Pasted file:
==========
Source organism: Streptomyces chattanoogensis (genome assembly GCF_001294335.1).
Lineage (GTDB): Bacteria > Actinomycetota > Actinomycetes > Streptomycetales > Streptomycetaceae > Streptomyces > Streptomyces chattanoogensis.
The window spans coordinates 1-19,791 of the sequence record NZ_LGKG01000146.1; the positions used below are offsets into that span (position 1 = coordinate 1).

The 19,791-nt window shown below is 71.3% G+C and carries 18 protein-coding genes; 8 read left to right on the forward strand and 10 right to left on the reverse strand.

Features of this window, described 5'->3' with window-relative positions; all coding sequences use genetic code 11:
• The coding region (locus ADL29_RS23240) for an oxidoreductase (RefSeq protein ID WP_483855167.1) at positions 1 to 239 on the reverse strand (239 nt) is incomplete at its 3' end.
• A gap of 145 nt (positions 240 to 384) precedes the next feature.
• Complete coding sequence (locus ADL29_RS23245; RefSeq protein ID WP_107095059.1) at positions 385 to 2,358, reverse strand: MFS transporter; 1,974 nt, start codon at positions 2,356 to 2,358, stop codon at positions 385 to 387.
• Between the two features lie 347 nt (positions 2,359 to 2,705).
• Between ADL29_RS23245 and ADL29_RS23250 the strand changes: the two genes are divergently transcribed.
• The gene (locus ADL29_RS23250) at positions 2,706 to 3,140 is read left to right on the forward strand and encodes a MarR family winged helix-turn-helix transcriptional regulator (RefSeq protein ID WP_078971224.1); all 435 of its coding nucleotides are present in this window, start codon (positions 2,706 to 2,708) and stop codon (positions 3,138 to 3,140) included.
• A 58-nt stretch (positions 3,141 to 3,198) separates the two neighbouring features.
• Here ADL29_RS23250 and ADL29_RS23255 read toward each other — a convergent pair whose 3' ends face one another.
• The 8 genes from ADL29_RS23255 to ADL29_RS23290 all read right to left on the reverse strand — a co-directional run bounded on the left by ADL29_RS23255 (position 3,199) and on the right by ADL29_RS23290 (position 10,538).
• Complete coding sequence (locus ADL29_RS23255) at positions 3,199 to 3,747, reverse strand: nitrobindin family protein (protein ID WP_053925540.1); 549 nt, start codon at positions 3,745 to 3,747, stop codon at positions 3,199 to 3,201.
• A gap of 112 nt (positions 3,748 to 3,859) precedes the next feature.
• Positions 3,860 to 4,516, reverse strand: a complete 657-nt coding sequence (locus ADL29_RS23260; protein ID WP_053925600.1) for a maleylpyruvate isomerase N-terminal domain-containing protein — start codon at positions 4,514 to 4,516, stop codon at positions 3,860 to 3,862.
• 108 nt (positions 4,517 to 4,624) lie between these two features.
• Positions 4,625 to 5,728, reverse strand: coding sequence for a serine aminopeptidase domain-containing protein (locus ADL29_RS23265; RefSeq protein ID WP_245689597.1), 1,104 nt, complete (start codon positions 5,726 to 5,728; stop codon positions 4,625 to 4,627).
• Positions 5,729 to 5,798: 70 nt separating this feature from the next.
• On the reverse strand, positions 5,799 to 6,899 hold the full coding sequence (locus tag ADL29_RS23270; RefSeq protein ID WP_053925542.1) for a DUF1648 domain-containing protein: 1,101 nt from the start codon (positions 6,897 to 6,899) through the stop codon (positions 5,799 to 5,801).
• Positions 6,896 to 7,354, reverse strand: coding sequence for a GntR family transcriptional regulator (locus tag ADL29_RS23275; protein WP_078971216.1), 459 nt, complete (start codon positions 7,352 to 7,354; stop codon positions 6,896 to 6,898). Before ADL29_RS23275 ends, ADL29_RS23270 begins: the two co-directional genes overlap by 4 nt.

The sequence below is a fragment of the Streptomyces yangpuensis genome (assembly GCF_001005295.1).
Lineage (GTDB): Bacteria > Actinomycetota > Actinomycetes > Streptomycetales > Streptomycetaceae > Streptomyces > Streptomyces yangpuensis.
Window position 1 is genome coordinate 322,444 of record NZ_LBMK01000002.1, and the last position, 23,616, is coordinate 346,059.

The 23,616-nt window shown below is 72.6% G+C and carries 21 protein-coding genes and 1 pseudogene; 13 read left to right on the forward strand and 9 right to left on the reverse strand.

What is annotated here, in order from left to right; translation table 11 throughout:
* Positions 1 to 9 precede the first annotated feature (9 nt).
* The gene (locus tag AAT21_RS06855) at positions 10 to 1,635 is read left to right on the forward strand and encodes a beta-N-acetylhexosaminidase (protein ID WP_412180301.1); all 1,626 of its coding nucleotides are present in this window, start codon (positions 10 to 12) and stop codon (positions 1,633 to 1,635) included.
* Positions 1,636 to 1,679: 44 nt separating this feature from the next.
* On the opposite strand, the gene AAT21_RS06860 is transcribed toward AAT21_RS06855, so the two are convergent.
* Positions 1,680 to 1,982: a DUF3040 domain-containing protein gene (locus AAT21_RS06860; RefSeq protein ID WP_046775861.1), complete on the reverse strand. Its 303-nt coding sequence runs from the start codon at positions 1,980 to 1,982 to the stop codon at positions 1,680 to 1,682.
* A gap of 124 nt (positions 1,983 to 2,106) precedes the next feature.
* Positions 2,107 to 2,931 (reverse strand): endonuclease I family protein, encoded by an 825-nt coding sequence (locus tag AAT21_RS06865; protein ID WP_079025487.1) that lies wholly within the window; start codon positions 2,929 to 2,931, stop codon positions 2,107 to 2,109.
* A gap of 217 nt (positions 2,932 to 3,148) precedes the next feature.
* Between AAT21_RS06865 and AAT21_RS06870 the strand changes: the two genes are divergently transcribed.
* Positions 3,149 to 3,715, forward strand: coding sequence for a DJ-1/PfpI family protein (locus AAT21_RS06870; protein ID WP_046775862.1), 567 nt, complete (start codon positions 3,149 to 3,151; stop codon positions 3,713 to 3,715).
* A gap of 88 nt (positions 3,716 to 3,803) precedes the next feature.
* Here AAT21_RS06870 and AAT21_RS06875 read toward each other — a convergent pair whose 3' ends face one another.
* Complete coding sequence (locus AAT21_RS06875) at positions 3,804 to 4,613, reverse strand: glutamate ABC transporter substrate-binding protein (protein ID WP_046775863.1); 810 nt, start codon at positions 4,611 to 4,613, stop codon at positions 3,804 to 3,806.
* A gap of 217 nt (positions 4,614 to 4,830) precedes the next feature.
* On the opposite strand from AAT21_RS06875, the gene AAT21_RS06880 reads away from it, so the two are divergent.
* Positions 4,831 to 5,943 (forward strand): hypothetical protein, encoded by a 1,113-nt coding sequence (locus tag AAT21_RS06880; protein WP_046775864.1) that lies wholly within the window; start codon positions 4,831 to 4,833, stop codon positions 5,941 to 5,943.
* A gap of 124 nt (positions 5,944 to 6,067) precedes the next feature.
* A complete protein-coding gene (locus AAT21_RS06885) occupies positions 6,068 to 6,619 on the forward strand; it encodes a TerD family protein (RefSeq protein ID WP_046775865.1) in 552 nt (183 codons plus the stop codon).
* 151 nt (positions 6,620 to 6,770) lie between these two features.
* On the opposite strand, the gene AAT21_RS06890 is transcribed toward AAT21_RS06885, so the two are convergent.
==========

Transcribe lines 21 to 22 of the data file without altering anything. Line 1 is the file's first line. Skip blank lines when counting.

• On the reverse strand, positions 5,799 to 6,899 hold the full coding sequence (locus tag ADL29_RS23270; RefSeq protein ID WP_053925542.1) for a DUF1648 domain-containing protein: 1,101 nt from the start codon (positions 6,897 to 6,899) through the stop codon (positions 5,799 to 5,801).
• Positions 6,896 to 7,354, reverse strand: coding sequence for a GntR family transcriptional regulator (locus tag ADL29_RS23275; protein WP_078971216.1), 459 nt, complete (start codon positions 7,352 to 7,354; stop codon positions 6,896 to 6,898). Before ADL29_RS23275 ends, ADL29_RS23270 begins: the two co-directional genes overlap by 4 nt.